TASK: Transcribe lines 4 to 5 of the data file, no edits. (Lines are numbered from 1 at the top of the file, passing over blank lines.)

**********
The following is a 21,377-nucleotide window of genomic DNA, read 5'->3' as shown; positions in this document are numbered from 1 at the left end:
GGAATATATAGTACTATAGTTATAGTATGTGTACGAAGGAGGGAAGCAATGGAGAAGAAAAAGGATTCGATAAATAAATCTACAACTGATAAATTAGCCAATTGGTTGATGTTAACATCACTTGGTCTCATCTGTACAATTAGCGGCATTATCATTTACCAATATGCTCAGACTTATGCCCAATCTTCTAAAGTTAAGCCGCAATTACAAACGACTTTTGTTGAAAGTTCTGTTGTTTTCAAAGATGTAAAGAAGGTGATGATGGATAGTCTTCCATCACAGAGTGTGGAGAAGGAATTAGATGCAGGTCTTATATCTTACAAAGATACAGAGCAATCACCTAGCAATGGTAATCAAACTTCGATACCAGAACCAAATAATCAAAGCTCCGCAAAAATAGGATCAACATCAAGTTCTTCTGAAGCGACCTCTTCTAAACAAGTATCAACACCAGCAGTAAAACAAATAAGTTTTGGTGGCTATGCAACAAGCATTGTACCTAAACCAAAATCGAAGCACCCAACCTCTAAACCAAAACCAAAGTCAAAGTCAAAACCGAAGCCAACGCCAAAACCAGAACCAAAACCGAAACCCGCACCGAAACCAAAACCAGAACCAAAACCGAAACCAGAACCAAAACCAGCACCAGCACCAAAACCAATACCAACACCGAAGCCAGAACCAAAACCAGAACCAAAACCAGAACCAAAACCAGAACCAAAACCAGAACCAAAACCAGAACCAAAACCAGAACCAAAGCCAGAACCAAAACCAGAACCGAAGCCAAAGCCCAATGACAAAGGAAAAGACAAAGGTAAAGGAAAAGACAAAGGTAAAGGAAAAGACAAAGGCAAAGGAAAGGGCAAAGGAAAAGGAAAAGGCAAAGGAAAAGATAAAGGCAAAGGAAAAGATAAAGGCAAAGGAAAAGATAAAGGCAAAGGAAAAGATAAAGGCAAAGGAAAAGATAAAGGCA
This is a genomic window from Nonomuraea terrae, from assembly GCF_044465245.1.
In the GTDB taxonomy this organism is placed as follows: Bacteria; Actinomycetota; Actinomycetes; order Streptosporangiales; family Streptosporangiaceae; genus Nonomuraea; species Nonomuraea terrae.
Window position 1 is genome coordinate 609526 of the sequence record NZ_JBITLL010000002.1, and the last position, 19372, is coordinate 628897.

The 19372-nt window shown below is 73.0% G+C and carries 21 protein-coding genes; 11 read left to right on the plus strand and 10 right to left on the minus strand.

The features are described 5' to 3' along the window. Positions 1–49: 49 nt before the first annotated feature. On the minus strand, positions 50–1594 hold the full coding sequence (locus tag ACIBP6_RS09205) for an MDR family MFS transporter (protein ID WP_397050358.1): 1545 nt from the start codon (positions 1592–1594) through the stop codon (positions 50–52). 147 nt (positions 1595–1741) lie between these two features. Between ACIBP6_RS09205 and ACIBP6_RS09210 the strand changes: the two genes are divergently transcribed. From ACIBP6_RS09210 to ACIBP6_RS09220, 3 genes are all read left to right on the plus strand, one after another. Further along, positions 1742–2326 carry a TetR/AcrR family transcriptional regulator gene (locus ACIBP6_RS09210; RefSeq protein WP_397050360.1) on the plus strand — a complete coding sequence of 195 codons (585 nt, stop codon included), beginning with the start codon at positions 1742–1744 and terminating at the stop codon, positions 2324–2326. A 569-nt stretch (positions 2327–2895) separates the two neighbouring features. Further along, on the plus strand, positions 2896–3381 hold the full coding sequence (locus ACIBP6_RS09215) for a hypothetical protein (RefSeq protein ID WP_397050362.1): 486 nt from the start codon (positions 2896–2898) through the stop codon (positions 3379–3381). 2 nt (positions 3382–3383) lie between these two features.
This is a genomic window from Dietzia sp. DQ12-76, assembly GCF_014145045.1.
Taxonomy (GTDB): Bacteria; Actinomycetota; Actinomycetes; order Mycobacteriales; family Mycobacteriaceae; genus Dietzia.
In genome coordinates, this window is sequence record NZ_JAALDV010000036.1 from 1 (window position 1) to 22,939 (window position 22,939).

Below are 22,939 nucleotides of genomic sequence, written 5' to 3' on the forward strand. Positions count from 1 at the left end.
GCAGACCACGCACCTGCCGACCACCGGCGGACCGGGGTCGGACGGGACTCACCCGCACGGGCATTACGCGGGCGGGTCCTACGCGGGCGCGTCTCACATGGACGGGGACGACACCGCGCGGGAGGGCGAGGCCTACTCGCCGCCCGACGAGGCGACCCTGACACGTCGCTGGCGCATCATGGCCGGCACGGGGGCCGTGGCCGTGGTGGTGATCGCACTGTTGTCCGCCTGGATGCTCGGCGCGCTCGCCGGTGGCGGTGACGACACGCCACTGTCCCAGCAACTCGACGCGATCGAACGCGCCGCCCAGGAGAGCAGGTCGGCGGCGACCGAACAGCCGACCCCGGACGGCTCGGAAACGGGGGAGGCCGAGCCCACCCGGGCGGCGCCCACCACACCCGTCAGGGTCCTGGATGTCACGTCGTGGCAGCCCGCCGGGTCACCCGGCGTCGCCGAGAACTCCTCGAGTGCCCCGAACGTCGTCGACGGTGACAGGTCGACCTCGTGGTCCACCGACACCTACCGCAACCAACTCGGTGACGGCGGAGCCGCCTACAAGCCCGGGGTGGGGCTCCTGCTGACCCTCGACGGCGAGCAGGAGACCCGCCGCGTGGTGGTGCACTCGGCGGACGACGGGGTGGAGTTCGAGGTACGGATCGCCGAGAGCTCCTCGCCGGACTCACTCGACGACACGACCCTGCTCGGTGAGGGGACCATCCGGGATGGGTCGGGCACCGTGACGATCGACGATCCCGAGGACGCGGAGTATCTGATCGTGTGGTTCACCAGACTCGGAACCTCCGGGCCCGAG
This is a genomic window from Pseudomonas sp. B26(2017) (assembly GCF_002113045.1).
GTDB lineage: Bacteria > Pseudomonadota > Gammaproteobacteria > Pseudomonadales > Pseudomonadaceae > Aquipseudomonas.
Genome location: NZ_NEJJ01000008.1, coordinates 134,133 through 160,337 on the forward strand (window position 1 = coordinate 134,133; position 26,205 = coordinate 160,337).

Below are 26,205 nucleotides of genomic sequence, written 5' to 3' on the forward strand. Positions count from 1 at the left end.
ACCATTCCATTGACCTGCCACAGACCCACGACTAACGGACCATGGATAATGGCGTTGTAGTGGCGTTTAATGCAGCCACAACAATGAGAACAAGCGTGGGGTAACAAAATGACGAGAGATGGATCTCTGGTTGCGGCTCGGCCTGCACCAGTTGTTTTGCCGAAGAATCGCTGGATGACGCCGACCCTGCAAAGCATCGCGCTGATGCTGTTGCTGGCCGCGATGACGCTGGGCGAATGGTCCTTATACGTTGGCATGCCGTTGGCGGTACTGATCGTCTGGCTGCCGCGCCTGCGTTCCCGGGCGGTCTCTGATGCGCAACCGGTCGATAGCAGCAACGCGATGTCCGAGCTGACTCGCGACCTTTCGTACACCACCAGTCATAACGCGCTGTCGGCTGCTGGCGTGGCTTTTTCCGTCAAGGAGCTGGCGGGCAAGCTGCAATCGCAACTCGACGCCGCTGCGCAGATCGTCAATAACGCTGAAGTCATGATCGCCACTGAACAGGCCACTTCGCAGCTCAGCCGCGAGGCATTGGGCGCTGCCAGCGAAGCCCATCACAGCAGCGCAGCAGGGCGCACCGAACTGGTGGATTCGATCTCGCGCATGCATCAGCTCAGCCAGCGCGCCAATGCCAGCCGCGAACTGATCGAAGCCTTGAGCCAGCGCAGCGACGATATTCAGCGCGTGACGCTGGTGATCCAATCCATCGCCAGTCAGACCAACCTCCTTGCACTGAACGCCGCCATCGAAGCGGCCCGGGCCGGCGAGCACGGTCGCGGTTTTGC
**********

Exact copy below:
In the GTDB taxonomy this organism is placed as follows: Bacteria; Actinomycetota; Actinomycetes; order Streptosporangiales; family Streptosporangiaceae; genus Nonomuraea; species Nonomuraea terrae.
Window position 1 is genome coordinate 609526 of the sequence record NZ_JBITLL010000002.1, and the last position, 19372, is coordinate 628897.